Genetically fortifying banana, enset, cassava, and yam against pests and diseases

adminAnnual Report 2015, Improving Crops0 Comments

Donors-and-partners-looking-at-BXW-resistant-transgenic-banana

Donors and partners looking at BXW-resistant transgenic banana in confined field trial at NARL, Uganda. Photo by Leena Tripathi, IITA.

Genetic engineering is one of the key techniques for improving crops particularly those that are vegetatively propagated or not amenable to conventional breeding. At IITA, the technique is being used for the improvement of crops that are economically important to Africa, such as banana and plantain (Musa sp.), cassava (Manihot esculenta), and yam (Dioscorea sp.).

Genetic transformation platform for banana and cassava

Genetic engineering of any crop requires efficient transformation protocols. However, many African laboratories lack the capacity and expertise to carry out the genetic transformation of staple crops and this work has been limited to advanced laboratories. There is a need to build the capacity of researchers in Africa to carry out the genetic transformation of staple crops such as banana and cassava.

Despite the technical difficulties of transforming a monocot species, we have developed an efficient transformation system for several banana and plantain cultivars using embryogenic cell suspensions. This, in turn, has paved the way for the genetic manipulation of banana and plantain by incorporating agronomically important traits such as those conferring resistance to diseases or pests as well as tolerance to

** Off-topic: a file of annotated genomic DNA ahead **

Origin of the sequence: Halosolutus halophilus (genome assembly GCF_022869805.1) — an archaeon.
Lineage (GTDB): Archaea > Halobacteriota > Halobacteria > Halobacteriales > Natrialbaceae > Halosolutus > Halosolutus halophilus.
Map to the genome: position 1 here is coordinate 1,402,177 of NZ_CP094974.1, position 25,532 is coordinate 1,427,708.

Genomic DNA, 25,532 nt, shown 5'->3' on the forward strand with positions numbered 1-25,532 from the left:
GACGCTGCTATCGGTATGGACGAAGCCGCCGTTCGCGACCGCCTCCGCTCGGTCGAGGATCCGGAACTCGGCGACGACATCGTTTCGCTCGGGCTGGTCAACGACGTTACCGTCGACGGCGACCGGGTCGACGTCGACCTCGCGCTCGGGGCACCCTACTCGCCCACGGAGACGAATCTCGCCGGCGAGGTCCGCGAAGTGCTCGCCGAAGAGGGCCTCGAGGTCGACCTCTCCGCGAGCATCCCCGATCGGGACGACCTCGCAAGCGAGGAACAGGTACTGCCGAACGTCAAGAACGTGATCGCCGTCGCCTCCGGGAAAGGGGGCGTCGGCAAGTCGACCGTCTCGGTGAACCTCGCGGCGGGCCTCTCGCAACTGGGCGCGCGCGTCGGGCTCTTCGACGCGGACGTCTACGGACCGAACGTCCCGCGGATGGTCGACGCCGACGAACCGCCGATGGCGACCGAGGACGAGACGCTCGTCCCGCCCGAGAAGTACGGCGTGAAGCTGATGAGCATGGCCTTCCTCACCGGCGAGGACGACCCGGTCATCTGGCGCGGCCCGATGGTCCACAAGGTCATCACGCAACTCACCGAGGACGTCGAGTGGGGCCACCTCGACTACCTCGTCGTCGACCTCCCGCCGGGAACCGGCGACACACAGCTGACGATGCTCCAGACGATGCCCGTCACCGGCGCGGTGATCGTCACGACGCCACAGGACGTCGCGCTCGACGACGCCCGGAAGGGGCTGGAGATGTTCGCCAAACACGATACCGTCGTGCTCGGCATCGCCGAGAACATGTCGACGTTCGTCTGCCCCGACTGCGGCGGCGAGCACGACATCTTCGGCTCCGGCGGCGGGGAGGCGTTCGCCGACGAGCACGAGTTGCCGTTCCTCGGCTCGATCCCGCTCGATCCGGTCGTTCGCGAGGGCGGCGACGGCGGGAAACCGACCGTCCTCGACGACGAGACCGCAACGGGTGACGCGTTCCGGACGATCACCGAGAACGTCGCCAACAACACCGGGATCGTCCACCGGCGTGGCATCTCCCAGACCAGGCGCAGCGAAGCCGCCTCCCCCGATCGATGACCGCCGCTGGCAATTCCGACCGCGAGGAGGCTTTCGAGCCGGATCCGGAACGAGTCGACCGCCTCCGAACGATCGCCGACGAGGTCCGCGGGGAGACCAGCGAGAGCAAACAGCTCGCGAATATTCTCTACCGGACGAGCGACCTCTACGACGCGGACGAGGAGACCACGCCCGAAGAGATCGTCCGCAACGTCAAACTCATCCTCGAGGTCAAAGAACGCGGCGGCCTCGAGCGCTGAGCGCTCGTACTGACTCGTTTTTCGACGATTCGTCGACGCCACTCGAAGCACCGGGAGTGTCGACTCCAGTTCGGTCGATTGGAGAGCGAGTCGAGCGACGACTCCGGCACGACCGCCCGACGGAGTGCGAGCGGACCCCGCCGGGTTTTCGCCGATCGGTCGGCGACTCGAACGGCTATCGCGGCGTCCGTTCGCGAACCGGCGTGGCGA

abiotic stress factors.

The Transformation Laboratory at IITA in Nairobi, Kenya, has also successfully developed an effective transformation platform for farmer-preferred varieties of cassava that can be used to develop improved varieties with desired traits. This is the first-ever report of the successful Agrobacterium-mediated transformation of African farmer-preferred cassava varieties in a laboratory based in sub-Saharan Africa.

Banana Xanthomonas Wilt (BXW) caused by Xanthomonas campestris pv. musacearum has caused estimated economic losses of between US$2 and 8 billion over the last decade in Africa. In the absence of natural host plant resistance, researchers at IITA and National Agricultural Research Laboratories [NARL] in Uganda, have developed transgenic banana by inserting Hypersensitive Response-Assisting Protein gene (Hrap) and Plant Ferredoxin-Like Protein gene (Pflp) from sweet pepper. These genes were licensed by the African Agricultural Technology Foundation (AATF) on a royalty basis from the Academia Sinica in Taiwan. The 11 transgenic lines selected for field trials, after exhibiting strong resistance in the laboratory and greenhouse, have been shown to be 100% resistant to BXW through three successive crop cycles.

They will be further tested at multiple locations to capture the effects of different environmental conditions on disease resistance.